Following a true Black Swan year, it isn’t easy to predict what 2021 will deliver. We all saw disruption across most sectors, deep job losses, and dramatic changes to how we had done business and operated. Simple things we all took for granted, such as going to work and school each day, were all turned upside down.
What follows are our collective views for the coming year.
We don’t claim to have a crystal ball but are merely sharing a diverse, collective experience of our more than 160 years in commercial real estate. We will revisit our view as the year develops—and, since communication and exchanging ideas is key to understanding this recovery, feel free to comment if you agree or disagree with us.
- Expect interest rates to remain low through 2021. With the US economy shrinking 3.5 percent in 2020, unemployment elevated at above 6.5 percent, initial weekly unemployment claims near record highs, and the virus remaining tough to rein in, there is considerable slack in the economy. We have plenty of room for government stimulus before we see any inflationary tendency. We may see interest rate shifts up and down by a handful of basis points, but do not be distracted by the news reports; the Federal Reserve’s direction will be to keep rates low unless inflation rises precipitously, which is not expected over the near-term.
- This slower economy will be a broad drag on occupancy, rental rates, and value but will be dependent on local market conditions and the specific property sector. Conversely, low long-term rates will offer excellent opportunities for owners of stabilized properties to achieve favorable financing. To take advantage of these opportunities, understanding how markets are recovering and evolving in real-time is mandatory.
- While work from home is now popular and will remain to a degree, there will be a rapid move back to the office, assuming a steady vaccination rollout, re-establish corporate culture, true collaboration, staff growth, and retention in late 2021. There will be a more hybrid work from home model. Still, this trend is industry and job function-specific, with many ultimately deciding that more personal interaction and teamwork are critical to achieving their business goals.
- As office tenants return to work on a more widespread basis, expect office vacancy (direct and sublet) to rise as tenants’ real needs are reflected in their footprints, some larger and some smaller. This will put temporary downward pressure on rents through increased concessions. Accurate market knowledge will be necessary to understand the impacts in metro markets and select submarkets.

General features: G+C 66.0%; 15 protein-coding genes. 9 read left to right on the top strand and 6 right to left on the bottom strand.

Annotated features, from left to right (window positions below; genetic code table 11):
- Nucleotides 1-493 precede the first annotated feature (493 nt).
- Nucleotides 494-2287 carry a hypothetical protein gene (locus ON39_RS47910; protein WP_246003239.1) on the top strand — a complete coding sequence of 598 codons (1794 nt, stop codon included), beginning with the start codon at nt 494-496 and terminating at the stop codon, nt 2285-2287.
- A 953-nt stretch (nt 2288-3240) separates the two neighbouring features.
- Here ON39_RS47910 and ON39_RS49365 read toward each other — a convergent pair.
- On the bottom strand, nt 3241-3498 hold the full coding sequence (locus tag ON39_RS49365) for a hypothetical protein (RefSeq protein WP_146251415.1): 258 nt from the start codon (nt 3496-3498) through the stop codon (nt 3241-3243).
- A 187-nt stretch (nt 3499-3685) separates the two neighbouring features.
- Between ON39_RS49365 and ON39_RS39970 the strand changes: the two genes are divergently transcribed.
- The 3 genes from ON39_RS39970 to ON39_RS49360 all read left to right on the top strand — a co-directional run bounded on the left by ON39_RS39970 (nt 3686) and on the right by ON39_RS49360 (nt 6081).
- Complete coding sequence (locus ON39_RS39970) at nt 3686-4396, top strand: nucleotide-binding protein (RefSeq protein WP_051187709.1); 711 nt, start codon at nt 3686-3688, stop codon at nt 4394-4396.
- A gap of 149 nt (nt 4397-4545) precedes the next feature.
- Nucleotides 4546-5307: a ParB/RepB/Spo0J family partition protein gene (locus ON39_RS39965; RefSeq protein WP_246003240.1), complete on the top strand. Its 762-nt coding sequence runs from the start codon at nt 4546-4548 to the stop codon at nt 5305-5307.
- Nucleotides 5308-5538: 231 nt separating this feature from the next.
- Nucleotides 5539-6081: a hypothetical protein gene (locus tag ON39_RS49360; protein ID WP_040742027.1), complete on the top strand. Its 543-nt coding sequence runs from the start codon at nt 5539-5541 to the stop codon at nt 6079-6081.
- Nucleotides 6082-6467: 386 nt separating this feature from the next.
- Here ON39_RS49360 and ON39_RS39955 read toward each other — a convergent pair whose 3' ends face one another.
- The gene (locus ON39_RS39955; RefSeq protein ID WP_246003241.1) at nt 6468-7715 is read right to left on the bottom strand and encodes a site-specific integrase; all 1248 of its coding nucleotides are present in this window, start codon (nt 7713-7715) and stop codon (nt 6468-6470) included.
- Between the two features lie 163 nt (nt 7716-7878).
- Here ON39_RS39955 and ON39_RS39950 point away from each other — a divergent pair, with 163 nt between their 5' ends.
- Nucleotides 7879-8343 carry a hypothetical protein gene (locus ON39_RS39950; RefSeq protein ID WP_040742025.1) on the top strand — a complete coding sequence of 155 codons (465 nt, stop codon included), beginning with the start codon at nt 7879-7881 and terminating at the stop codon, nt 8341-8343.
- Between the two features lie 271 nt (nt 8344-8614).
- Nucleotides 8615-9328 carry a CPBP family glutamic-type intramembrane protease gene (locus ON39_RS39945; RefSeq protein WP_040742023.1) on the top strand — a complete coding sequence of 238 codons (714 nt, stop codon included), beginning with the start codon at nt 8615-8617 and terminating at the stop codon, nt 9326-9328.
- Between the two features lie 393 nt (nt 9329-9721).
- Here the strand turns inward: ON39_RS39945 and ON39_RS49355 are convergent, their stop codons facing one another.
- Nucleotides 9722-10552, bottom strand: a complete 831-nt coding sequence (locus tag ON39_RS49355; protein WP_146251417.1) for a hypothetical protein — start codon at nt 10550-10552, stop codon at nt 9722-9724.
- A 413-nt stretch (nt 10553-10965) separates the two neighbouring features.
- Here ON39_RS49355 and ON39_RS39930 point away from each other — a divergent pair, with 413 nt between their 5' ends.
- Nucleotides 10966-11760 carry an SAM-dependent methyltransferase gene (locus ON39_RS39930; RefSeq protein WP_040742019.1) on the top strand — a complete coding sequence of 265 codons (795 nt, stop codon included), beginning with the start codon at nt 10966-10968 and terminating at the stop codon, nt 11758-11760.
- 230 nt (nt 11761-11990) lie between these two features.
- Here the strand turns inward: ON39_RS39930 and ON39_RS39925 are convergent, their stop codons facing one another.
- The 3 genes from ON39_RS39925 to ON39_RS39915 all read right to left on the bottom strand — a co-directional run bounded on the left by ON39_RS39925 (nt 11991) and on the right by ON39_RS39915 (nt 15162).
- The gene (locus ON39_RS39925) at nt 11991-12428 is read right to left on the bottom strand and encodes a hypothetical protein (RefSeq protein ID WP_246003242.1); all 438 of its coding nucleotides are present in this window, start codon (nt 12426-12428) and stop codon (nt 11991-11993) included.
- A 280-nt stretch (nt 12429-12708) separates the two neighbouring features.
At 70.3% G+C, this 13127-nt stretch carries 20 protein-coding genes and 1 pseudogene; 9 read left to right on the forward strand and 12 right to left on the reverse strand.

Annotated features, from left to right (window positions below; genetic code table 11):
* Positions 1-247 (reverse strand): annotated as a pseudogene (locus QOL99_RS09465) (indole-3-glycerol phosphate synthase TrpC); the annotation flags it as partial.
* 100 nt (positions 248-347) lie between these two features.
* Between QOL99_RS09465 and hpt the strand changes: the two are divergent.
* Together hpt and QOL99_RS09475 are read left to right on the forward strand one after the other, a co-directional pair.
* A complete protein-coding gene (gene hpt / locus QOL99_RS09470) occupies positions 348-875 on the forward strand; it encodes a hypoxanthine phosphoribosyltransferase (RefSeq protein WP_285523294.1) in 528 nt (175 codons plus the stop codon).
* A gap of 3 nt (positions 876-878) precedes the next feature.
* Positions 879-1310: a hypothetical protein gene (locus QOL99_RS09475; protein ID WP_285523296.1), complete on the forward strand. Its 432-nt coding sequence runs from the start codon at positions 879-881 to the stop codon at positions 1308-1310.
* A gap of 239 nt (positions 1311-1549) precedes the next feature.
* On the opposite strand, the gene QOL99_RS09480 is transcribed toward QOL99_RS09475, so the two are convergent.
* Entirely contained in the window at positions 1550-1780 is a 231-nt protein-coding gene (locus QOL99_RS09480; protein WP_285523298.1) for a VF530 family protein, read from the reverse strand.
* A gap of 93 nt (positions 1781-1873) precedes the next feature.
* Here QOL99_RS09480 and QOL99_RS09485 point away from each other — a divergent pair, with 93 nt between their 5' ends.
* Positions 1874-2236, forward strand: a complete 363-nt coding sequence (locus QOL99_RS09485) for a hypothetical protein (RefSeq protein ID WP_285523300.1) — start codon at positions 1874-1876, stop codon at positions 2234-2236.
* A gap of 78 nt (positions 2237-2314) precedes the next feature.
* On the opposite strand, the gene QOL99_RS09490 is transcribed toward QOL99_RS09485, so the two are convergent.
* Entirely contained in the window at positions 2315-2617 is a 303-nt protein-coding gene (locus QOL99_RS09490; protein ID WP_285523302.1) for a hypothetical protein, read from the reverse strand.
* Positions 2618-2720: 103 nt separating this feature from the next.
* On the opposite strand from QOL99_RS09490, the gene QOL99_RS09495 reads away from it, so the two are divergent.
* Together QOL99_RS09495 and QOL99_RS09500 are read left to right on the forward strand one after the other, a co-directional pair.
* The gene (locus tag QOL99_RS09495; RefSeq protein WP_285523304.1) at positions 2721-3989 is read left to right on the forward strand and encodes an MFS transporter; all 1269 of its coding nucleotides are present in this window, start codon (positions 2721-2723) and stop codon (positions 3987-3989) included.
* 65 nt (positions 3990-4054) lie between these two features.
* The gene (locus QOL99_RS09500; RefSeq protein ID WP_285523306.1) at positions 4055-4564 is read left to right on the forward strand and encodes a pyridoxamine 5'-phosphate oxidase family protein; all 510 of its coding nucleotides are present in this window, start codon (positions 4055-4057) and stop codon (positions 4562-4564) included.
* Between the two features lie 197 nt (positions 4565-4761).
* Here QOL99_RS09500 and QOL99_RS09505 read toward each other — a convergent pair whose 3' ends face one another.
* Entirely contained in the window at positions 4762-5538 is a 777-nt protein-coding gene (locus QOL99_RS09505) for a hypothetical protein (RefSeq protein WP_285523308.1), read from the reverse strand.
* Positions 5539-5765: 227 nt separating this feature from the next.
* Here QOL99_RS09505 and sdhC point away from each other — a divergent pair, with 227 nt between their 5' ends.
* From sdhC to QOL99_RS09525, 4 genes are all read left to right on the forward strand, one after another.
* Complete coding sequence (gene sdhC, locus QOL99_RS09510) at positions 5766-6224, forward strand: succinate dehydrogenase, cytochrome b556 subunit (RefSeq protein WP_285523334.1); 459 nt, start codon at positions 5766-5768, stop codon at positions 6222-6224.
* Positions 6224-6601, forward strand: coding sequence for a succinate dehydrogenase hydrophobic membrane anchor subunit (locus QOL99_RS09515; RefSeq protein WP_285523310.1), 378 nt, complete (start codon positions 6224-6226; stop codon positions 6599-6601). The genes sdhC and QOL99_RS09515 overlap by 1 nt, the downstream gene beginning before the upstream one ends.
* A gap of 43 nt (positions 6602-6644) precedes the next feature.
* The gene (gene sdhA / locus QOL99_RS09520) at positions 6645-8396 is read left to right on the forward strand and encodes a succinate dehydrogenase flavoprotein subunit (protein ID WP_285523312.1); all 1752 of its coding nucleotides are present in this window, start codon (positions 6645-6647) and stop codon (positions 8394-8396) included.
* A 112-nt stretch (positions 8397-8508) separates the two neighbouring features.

- Top tenants will continue to demand high-quality space and pay a premium for the best office space. This Class A and A+ space will fare better than lower-quality space due to their better locations and quality of floor configurations, improvements, and building systems. The challenge will be appropriate underwriting of rents, expenses, and lease-up. Depending on the building’s market, location, and actual characteristics, older buildings will struggle versus newer product. The key is to be able to monitor those specific factors and identify opportunities as they arise.
- Industrial will remain a very strong as a sector. Investor interest in data centers will gain strength.
- Multifamily occupancy, rents, and lease-up will remain strong in key markets, although asset revenues may be challenged. Some disruption may emerge in 2021 when eviction moratoriums eventually lapse in urban and suburban locations, disrupting the live, work, shop, and play planning model to which we have become accustomed.
- The lodging sector will continue to struggle into 2022 with demand, room revenues, and other revenues under pressure. Work from home has established remote meeting tools, like Teams, Zoom, etc. This will weigh on business travel into 2022, making travel less popular. While we expect business travel to recover gradually in the medium-term, it will lag the overall economic recovery. Likewise, group/meeting business will follow the business traveler patterns. Tourism/leisure travelers will return first as lockdowns open, but this group does not drive occupancy or room rates.
- Don’t expect widespread re-use of offices or hotels into residential. While a good option in some cases, this conversion is complicated physically and financially and dependent on asset values.
- The “greening” of corporate America will continue to be an important topic. As large office space users return to work through late 2021 and into 2022, tenant expectations for energy efficiency measures and HVAC improvements will increase. The $900 billion COVID-19 relief package, including the extension of the Investment Tax Credit (ITC) for solar projects by two years and the Production Tax Credit (PTC) for wind projects and certain other technologies by one year, is the beginning of more governmental policy initiatives that will provide incentives for real estate owners to continue to reduce energy usage and costs.
Evan Stone is a managing partner at Goodwin Advisors. Art Buser, Robin Sofio, Chris Johnson, and Walt Bialas also contributed to this post.
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